In the entire history of space exploration, less than 11% of the more than 500 people who have been to space have been female. Spacewalks prior to this month’s historical walk, other missions have always been either all-male or male-female.
In the last six decades of spaceflight, there have only been four times when missions included two female members trained for spacewalks.
Fits like a glove. Today the Soyuz spacecraft was mounted inside the Soyuz rocket upper fairing! Last glimpse of the vehicle we ride in until it’s docked to the @Space_Station. In this case, both the spacecraft and the rocket are named Soyuz (Союз), which means “Union” in English pic.twitter.com/gWzDKdaL7P
Scientific American reports on new efforts from NASA and other federal agencies seeking to service and assemble large structures—such as life-finding telescopes—in space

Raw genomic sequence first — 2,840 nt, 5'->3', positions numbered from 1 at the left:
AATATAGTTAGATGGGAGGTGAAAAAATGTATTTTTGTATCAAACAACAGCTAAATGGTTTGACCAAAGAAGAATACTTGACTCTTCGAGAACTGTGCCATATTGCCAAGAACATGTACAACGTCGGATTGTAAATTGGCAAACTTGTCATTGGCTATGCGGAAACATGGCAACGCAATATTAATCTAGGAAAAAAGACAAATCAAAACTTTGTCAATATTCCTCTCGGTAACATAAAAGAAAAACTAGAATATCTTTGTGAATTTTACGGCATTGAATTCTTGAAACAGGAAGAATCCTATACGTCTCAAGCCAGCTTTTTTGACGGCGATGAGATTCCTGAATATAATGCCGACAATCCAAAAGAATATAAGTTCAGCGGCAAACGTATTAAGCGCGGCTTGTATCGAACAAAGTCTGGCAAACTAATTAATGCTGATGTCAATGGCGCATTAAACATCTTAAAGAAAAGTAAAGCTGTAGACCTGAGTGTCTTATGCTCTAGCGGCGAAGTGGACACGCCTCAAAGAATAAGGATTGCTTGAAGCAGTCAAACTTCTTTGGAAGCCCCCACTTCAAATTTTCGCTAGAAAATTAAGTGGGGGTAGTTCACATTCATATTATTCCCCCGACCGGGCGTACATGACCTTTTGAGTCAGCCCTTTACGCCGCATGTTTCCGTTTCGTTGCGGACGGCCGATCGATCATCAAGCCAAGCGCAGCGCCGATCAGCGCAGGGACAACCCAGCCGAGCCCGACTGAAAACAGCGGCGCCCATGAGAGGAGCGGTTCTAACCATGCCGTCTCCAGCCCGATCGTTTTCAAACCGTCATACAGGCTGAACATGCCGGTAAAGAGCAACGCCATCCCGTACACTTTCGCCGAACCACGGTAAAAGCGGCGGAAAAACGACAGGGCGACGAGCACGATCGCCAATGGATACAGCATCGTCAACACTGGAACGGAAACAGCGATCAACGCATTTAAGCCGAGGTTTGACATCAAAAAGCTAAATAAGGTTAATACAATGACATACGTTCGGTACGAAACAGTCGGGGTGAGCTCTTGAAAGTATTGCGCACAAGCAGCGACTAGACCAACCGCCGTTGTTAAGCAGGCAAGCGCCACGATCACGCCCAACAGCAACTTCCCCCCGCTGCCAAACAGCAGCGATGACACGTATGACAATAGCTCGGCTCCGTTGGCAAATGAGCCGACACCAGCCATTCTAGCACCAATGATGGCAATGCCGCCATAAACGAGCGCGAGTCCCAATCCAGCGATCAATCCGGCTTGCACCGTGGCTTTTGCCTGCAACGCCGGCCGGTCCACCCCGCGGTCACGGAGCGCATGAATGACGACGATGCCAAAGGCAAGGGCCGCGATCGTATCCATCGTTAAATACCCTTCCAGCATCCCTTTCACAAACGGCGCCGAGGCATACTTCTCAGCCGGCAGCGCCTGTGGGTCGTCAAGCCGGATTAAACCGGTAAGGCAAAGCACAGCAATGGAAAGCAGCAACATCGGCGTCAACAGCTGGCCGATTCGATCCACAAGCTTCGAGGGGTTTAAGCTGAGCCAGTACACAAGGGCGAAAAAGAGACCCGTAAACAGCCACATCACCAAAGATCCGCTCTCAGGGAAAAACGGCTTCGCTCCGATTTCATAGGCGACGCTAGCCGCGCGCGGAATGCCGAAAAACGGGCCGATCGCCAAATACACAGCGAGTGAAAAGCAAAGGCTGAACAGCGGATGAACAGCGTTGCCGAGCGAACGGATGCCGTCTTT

After snapping the final piece into place with a satisfying “click” she feels through her spacesuit gloves, the astronaut pauses to appreciate the view. Her reflection swims before her in a silvery disk the size of three tennis courts; for a moment she feels like a bug floating on a darkened pond. Composed of hundreds of interlocking metallic hexagons like the one she has just installed, the disk is a colossal mirror 30 meters wide, the starlight-gathering eye of the largest space telescope ever built. From her perch on the robotic arm of a small space station, Earth is a tiny blue and white orb she could cover with an outstretched thumb, dwarfed by the bright and silent moon spinning thousands of kilometers below her feet.
Although this scene remains the stuff of science fiction, an ad hoc assemblage of scientists, engineers and technocrats now say it is well on its way to becoming reality. Under the auspices of a modest NASA-sponsored initiative, this diverse group is gauging how the space agency might build bigger, better space telescopes than previously thought possible—by constructing and servicing them in space. The effort, formally known as the “in-Space Assembled Telescope” study (iSAT), is part of a long trend in which science advances by piggybacking on technologies created for more practical concerns.